One of my favorite and most perfect of Max Ophüls’ films is La Ronde (France, 1950). It is not as baroque in structure or look as Lola Montès (France/West Germany, 1955), his final film, but this movie nevertheless is much more seductive, its storytelling device a more elegant idea and more delicious in execution. The idea, from Arthur Schnitzler’s play, is this: conducted by an unnamed and omnipresent storyteller (a perfectly cast Anton Walbrook), the film introduces pairs of lovers, each with their own short story. Each new story picks up one member of the pair and introduces a new love interest; for example, at the beginning, a prostitute meets a soldier, then the soldier spends time with a maid, and the maid spends time with her master. Thus the film is a round-robbin mobius strip of lovers, where the final pair loops back to include the prostitute from the beginning.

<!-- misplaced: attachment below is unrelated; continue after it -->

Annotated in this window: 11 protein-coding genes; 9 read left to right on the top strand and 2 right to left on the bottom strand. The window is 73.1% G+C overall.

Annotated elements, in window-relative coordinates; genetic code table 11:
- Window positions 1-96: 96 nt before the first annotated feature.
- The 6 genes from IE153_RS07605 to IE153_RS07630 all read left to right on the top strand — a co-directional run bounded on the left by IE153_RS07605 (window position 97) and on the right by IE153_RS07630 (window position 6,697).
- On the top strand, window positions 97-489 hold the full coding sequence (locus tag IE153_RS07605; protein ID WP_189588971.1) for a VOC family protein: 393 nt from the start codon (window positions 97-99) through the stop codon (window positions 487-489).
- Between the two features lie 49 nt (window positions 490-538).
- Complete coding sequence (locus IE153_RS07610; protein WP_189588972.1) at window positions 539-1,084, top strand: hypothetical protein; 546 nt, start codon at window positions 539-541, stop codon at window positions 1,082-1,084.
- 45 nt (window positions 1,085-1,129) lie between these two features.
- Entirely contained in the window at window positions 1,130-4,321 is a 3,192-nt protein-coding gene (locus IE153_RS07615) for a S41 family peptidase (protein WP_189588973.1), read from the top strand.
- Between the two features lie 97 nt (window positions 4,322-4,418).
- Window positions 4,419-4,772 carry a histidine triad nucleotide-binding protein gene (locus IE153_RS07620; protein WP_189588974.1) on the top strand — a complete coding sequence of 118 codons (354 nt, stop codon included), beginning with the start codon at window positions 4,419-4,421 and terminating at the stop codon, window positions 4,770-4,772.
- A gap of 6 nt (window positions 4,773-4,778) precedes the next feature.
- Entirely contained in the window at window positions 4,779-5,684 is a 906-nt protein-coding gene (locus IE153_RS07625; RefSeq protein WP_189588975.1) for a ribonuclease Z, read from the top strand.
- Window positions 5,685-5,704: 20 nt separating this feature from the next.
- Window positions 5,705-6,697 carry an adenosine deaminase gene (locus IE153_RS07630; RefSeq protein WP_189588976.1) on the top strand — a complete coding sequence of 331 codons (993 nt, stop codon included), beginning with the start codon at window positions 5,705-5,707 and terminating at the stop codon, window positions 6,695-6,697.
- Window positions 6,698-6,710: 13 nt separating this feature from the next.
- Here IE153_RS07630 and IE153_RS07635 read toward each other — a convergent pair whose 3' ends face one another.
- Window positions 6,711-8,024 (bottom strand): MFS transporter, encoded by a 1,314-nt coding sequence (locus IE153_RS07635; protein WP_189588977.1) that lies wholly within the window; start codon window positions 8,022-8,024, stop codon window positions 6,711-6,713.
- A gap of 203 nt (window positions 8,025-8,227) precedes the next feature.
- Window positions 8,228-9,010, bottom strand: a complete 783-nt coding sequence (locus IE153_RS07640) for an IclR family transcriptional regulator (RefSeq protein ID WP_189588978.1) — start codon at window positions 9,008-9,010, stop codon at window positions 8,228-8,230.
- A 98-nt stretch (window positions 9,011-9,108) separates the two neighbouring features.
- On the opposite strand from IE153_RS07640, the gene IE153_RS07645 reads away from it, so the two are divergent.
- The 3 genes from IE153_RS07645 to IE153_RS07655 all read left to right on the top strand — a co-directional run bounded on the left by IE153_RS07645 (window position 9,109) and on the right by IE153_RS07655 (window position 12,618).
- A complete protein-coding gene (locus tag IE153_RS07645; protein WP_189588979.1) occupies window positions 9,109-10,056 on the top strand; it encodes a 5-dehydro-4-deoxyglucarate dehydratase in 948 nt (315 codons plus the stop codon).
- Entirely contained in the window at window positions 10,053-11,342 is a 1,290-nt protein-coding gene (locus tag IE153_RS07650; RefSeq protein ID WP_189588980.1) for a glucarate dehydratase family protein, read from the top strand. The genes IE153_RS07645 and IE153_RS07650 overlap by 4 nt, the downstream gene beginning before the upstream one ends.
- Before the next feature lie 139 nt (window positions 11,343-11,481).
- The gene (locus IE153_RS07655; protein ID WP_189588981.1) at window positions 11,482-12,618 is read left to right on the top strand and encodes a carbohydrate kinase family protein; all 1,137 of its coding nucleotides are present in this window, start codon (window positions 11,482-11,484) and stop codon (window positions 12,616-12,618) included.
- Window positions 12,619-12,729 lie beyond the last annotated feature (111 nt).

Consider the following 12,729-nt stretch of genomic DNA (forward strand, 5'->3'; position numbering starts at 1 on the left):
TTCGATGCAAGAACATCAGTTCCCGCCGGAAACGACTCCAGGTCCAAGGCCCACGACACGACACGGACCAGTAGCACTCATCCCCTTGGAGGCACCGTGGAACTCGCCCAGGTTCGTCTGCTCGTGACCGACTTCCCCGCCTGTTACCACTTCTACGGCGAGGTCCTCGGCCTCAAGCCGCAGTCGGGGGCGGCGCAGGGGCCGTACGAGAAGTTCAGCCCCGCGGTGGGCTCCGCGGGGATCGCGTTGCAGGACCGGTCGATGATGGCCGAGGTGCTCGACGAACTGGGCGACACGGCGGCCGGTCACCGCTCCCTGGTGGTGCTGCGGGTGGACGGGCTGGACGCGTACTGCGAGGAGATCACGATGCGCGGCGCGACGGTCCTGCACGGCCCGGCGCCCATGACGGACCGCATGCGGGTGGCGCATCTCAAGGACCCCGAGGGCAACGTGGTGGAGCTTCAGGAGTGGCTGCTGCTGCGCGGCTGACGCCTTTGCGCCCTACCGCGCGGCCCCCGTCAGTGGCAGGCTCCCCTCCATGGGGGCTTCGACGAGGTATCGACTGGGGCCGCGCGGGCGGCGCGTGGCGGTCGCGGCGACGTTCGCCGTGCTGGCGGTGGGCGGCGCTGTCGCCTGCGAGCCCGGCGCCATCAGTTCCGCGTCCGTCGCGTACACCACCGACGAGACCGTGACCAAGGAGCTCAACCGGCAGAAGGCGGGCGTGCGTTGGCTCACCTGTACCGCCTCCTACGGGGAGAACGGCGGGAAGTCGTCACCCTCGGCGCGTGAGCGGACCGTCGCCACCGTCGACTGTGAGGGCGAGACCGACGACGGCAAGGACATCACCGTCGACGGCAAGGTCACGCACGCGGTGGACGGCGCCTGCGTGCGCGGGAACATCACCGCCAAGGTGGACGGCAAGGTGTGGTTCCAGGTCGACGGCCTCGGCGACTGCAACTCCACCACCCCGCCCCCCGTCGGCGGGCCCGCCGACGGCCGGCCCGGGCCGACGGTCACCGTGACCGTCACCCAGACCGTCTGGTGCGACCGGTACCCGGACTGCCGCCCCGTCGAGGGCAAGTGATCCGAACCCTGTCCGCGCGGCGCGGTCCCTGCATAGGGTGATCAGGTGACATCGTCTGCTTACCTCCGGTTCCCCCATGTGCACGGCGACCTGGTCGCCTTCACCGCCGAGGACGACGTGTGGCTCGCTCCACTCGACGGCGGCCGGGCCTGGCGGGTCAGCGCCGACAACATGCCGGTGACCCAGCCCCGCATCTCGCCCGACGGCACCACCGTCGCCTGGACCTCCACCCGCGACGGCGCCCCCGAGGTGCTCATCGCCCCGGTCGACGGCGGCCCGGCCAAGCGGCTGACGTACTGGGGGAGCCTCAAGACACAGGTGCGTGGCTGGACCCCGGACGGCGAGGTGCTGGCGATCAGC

Too much has been written about this classic film already, so I will keep my comments brief. To my mind no Ophüls film so perfectly embodies his style and philosophy on the ups and downs of love, the way lovers inevitably conform themselves to a role (here, a bit theatrical: the married woman, the street prostitute, the demanding actress), and the way everything contains in it both the joy and the pain of love. This emotional facet of the stories is where the film’s structure shines; the sad end to one story is the happy beginning to another, and visa versa. Thus, like all of the director’s best films, Ophüls’ narrative style (the way he tells his story) matches his camera style. The ever-present movement of the camera is directly in tune with the constancy of the highs and lows of love, the happiness and the melancholy. And it is all framed within its clever device, Walbrook drolly commenting and leading the drama (or, in one marvelous case, accidentally sabotaging it—this merry-go-round machine breaks and so does the story, a young lover turns impotent!) which he admits could be theater or a film or indeed, life itself.